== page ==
While it falls outside those specific parameters, the simplest explanation for this concept art — and one that abides by Mass Effect’s central philosophy — is that it takes place in the Andromeda Galaxy.
If the scene depicted here takes place in the Andromeda Galaxy, it implies the Geth were either smuggled, stowed away, or otherwise followed the Andromeda Initiative, which saw thousands of Milky Way species migrating from one galaxy to another. The first Andromeda game didn’t feature any Geth, but it was noted their technology was used to scout out the new galaxy before the movement started traveling through dark space. It stands to reason the Geth would have been aware of this and may have sent some forces in the same direction. This would make for an interesting workaround for the possible annihilation of the Geth in the Milky Way — and, most importantly, a way for BioWare to neither canonize nor invalidate the original trilogy’s most popular ending.
The notion of BioWare picking a canon ending to the trilogy is laughably antithetical to the Mass Effect series, but it’s one that persists with each tiny piece of information we get from this game. It is, in my opinion, the cardinal sin BioWare could commit if it brings the series back to the Milky Way. But as I sit and look at this image without scrolling through social media or forums, does it actually communicate these various lore-breaking stories people are talking about? Or do we still know too little to even accurately hypothesize what any of this means beyond Liara being in it?
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I think my exasperation lies less with anything BioWare has actually presented and more with where some of the general public’s minds go when they see these new teasers. Theories that boil down to “how can we break the story to make the new Mass Effect in keeping with the old” feel like the least imaginative vision for the continuation of a series that has taken radical swings in the name of player impact.
It makes me think of Final Fantasy X, which I’ve been replaying as part of Normandy FM. After playing Final Fantasy VII Remake last year, I wrote about how, by revisiting Final Fantasy X and its sequel with an abhorrent audio drama, Square Enix had undone much of the original game’s profound themes of social and religious reform. In an attempt to bolster its iconography, the audio drama brings back the game’s original villain Sin and reverts its heroine Yuna’s place in the world to one aligned with who she was before her journey. When asked why the team made these decisions, Producer Yoshinori Kitase explained it was meant to highlight how Sin and Yuna’s conflict was an important touchstone of Final Fantasy X, not unlike Sephiroth and Cloud’s in Final Fantasy VII. To me, this reads like distilling Final Fantasy X to its imagery and themes rather than honoring the actual arc of its universe.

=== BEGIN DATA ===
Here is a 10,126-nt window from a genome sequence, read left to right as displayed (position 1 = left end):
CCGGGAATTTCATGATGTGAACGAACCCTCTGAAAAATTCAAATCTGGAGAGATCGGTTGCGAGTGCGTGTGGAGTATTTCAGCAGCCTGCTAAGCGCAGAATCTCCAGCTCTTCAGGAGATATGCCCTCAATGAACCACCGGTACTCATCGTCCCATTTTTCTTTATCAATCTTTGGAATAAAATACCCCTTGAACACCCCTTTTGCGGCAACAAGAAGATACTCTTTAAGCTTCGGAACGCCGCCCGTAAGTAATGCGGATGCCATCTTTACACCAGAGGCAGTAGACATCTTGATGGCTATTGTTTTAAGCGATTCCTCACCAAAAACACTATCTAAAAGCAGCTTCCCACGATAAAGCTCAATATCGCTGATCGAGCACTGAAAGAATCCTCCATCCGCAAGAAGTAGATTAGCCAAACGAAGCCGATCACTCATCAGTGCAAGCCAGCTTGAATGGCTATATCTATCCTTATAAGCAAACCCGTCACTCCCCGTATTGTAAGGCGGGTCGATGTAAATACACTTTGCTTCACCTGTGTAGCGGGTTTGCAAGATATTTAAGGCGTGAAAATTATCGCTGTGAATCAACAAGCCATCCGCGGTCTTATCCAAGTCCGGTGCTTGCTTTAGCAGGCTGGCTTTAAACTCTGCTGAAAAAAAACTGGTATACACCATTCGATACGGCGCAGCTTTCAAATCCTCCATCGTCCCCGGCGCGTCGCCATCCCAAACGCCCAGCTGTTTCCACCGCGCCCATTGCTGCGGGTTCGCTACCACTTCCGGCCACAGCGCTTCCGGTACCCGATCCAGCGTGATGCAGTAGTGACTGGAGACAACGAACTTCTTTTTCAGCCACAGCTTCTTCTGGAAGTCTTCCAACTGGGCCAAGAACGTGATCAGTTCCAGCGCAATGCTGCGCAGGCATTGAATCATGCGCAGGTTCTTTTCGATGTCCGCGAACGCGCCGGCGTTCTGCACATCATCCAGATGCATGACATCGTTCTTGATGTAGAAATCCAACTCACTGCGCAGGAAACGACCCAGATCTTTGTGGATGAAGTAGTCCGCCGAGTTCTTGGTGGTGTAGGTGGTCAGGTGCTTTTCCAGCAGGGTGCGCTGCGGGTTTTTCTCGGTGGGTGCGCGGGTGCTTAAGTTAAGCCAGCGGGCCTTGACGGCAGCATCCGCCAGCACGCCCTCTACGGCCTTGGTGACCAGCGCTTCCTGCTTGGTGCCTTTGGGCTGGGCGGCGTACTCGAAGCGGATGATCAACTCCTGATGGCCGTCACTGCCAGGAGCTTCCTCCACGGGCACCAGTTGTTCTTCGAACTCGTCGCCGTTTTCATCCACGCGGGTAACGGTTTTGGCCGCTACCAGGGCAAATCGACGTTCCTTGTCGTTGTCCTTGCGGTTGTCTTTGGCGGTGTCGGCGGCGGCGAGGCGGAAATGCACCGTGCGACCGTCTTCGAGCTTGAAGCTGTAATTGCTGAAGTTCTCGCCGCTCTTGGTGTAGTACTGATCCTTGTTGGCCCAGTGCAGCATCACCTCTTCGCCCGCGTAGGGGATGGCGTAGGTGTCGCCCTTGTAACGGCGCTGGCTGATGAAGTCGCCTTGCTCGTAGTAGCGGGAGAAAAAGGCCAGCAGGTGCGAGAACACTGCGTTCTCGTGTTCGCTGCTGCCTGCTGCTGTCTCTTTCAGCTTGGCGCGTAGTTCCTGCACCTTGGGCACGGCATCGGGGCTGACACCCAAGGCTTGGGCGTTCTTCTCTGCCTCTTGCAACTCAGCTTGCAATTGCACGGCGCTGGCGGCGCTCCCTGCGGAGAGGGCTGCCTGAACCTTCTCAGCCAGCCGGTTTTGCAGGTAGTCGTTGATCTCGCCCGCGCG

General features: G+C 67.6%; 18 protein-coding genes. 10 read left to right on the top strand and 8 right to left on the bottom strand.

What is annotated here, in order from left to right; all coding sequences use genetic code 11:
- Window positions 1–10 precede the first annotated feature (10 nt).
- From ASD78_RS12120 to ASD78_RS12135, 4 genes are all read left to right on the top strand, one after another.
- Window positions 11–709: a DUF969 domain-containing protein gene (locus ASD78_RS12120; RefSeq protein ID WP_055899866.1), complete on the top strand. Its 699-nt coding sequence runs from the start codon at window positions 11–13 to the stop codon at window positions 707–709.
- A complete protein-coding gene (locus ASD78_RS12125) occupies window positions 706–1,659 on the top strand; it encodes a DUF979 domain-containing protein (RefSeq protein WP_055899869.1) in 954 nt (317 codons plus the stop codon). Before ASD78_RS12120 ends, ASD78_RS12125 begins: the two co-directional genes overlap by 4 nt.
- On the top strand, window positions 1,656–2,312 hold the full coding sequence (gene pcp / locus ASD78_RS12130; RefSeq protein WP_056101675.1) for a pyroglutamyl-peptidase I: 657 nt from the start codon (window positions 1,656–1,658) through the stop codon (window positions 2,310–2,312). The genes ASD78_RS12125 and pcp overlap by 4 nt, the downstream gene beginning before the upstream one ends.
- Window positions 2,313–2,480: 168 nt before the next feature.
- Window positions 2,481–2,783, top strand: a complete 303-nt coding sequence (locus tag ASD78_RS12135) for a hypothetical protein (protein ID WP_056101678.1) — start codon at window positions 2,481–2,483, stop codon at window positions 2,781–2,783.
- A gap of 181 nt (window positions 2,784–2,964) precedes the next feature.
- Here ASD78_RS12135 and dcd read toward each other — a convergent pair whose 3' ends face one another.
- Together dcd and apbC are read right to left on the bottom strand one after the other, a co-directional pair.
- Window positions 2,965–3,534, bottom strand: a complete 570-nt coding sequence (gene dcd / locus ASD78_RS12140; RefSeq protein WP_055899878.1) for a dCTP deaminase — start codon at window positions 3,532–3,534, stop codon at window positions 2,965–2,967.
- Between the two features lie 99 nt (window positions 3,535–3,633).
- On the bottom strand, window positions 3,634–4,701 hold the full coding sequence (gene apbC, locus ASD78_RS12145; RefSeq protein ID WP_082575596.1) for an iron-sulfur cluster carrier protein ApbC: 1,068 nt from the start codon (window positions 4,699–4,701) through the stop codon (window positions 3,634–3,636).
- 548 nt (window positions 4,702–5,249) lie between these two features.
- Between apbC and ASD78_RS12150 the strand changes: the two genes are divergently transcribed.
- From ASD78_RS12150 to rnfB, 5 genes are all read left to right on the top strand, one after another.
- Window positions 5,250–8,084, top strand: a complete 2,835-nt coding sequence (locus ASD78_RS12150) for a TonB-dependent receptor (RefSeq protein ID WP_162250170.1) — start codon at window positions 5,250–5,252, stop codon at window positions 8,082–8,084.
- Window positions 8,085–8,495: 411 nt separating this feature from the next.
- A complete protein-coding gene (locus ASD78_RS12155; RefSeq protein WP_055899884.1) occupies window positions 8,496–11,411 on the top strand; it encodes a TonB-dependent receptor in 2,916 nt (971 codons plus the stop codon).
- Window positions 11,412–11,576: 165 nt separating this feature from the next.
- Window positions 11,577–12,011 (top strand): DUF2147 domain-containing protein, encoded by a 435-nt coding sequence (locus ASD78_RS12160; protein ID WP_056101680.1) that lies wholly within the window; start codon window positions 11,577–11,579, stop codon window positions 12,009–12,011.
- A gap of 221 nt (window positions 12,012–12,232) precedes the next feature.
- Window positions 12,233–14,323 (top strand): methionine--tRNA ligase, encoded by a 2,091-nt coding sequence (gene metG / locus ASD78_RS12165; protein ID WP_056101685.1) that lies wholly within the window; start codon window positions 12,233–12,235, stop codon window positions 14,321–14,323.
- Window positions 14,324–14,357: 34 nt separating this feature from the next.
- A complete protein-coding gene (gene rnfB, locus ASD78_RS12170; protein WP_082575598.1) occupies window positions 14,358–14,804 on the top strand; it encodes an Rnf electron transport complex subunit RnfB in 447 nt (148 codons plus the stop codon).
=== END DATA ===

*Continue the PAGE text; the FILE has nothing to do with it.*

When I see the internet looking for ways that the next Mass Effect can retcon or diminish the impact of previous games, it feels like we as a fandom are so desperate for the familiar that we will take it, regardless of the ramifications it has for the larger universe. This is a series that was built on the foundation of your choices and presence in this universe mattering. Does it deliver on every decision you make? Absolutely not. But it still aspires to those goals to the very end. Those aspirations are what makes Mass Effect special, and why it still matters over a decade later. Is seeing the Geth again, or more broadly, the Milky Way, worth unraveling what made the series significant?
Mass Effect: Andromeda’s release marked the beginning of a new story that takes us 600 years through dark space. It has us venture into new worlds we hadn’t previously explored while cleverly refusing to make hard calls about the decisions that shaped the end of Shepard’s journey. It was a bold choice to leave behind the familiarity of the Milky Way, and it deserved a sequel like Mass Effect 2 that fine-tuned its systems and solidified the places of its characters in this new galaxy.
But even if this next game is somehow a sequel to Andromeda, it’s now dealing with a tether to the past as BioWare works within the confines of the Milky Way and a community so divided on what it wants in a new Mass Effect game that pillars of its core philosophy are seen as acceptable collateral damage. The larger implication feels like Mass Effect cannot thrive unless it sits in what’s comfortable — and that means seeing Liara again, bringing back the Geth, and possibly deciding one ending to rule them all. If all of the above is the case, it’s a sad state of affairs for a series that once asked players to light the galaxy on fire to finish the fight. And if all there is to look forward to is a sanded-down, safe, canonical vision of the Mass Effect universe, I’m not sure I want to see it. I don’t want to envision a Mass Effect incapable of imagining a future as daring as the series did when it began.